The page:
UK car production grew for the first time since June 2021 in May, up 13.3%, with 62,284 units leaving factory gates, according to figures released today by the Society of Motor Manufacturers and Traders (SMMT). This rise, which comes despite the closure of a major car plant last year, along with key model changeover at another, must, however, be viewed in context against May 2021, which was still suffering significantly from pandemic related headwinds. Indeed, output remains -46.3% below the pre-pandemic month in 2019, with ongoing supply chain issues, increasing economic uncertainty, rising business costs and disruption caused by the war in Ukraine.1
Production for both overseas and domestic markets increased in May, by 8.9% and 39.5% respectively. Exports accounted for 82.1% of all new cars built, with almost six-in-ten of these destined for the EU. Shipments to the US decreased by -35.4%, with the closure of a major UK plant in 2021 continuing to affect export levels across the Atlantic.
Positively, UK car makers continued to build the latest and greenest zero and low emission models at pace with an increase in output of battery electric vehicles (BEVs), plug-in hybrid electric vehicles (PHEVs) and hybrid electric vehicles (HEVs). BEVs increased by 108.3%, while more than one-in-five (22.6%) of all cars built last month was alternatively fuelled, up from 19.3% last year.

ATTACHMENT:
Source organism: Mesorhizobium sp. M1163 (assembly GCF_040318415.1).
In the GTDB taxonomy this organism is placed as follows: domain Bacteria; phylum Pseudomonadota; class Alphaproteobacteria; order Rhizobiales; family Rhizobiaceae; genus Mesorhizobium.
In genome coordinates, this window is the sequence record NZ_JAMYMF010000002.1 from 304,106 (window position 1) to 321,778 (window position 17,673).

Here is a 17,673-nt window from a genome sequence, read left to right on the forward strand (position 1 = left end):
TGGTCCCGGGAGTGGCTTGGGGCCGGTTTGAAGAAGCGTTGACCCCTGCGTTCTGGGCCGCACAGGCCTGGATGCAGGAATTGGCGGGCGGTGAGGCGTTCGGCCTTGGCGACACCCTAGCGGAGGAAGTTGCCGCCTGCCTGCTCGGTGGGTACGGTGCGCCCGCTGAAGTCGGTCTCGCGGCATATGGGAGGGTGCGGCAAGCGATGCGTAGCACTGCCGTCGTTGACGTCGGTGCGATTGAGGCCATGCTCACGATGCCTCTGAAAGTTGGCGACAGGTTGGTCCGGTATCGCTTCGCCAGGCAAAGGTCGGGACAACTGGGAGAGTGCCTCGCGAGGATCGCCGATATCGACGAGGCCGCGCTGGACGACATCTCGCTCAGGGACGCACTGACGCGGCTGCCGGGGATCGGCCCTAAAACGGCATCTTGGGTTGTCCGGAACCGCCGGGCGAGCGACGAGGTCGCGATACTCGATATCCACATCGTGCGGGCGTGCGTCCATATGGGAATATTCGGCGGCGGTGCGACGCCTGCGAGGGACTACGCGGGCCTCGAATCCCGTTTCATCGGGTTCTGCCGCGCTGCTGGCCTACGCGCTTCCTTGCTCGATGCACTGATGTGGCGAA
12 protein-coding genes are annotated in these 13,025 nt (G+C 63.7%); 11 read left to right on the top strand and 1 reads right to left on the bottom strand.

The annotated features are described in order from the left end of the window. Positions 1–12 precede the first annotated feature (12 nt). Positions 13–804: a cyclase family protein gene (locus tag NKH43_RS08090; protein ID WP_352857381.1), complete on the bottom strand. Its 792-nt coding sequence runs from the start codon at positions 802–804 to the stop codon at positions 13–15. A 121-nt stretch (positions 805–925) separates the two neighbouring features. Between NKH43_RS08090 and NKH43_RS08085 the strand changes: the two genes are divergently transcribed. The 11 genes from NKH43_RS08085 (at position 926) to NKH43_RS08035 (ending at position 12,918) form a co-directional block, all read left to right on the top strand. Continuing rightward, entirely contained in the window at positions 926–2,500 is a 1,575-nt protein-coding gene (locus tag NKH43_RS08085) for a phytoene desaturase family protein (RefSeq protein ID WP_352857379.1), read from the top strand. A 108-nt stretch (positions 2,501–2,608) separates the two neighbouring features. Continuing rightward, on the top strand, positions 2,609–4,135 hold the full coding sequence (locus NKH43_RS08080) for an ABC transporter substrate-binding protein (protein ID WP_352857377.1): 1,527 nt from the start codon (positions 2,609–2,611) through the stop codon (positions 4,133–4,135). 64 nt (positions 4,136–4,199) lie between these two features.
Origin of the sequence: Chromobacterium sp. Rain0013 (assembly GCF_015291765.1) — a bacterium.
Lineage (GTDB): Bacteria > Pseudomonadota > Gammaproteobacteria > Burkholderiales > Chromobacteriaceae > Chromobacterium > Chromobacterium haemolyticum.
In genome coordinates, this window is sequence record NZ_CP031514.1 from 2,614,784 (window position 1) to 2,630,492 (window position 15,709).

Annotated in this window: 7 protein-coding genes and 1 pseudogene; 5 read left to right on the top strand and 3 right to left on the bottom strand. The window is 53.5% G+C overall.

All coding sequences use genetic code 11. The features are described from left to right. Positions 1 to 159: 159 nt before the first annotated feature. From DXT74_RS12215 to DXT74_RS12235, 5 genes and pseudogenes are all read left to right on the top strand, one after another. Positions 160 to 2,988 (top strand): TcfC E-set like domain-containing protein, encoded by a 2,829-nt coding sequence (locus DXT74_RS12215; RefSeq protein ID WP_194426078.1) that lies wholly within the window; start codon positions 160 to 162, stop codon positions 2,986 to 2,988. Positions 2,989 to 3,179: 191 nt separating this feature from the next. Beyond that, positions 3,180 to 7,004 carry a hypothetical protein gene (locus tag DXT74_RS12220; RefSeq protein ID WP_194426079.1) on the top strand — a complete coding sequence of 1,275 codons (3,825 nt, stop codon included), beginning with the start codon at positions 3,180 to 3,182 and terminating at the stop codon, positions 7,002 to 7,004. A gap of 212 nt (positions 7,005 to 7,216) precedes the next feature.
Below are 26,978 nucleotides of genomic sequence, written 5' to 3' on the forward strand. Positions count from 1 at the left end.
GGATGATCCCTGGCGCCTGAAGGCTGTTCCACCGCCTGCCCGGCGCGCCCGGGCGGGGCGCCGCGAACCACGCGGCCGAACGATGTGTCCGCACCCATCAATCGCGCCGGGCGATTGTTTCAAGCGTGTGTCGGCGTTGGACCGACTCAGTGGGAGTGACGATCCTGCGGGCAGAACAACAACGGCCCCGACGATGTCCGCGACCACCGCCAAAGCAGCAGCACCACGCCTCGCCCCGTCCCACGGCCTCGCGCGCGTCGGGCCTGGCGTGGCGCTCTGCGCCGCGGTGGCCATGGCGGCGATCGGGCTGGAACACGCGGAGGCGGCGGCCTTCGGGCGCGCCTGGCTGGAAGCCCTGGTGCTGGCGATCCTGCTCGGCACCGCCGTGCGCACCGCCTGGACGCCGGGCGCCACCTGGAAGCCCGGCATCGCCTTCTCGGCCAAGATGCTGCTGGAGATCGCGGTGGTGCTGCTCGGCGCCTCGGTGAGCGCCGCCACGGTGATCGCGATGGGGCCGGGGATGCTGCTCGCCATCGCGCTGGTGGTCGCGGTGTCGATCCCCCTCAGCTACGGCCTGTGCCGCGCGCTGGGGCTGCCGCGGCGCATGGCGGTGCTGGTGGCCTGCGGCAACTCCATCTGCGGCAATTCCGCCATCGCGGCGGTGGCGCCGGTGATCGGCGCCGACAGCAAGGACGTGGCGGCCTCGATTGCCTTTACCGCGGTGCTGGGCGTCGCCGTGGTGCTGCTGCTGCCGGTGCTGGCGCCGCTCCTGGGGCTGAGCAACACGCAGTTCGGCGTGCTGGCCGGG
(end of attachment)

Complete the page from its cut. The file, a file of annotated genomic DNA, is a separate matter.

In the year to date, overall output has decreased by more than a fifth (-23.2%), with supply chain constraints, most notable the shortage of semiconductors, constricting volumes, with just 330,185 units built – a shortfall of some 99,641. This has largely been driven by a -26.9% decline in exports and a further -4.5% fall in production for the domestic market.
This news comes in the same week as new analysis from SMMT revealed manufacturers are facing a £90 million increase on their energy bills, which are already 59% higher than the EU average. In its new report, From Full Throttle to Full Charge, SMMT is calling on the government for urgent action to enhance UK Automotive’s competitiveness and safeguard manufacturing as the sector transitions towards zero emission motoring.2
Mike Hawes, SMMT Chief Executive, said, “May’s return to growth for UK car output is hugely welcome after 10 months of decline, indicating the sector’s fundamental resilience. Any recovery, however, will be gradual as supply chain deliveries remain erratic, business costs volatile and geopolitical instability still very real. With the industry racing to decarbonise, we need to safeguard manufacturing competitiveness, drive investment and develop the skill base. Government and industry have a role to play in this transformation and collaboration will be essential if the UK is to remain at the forefront of automotive innovation.”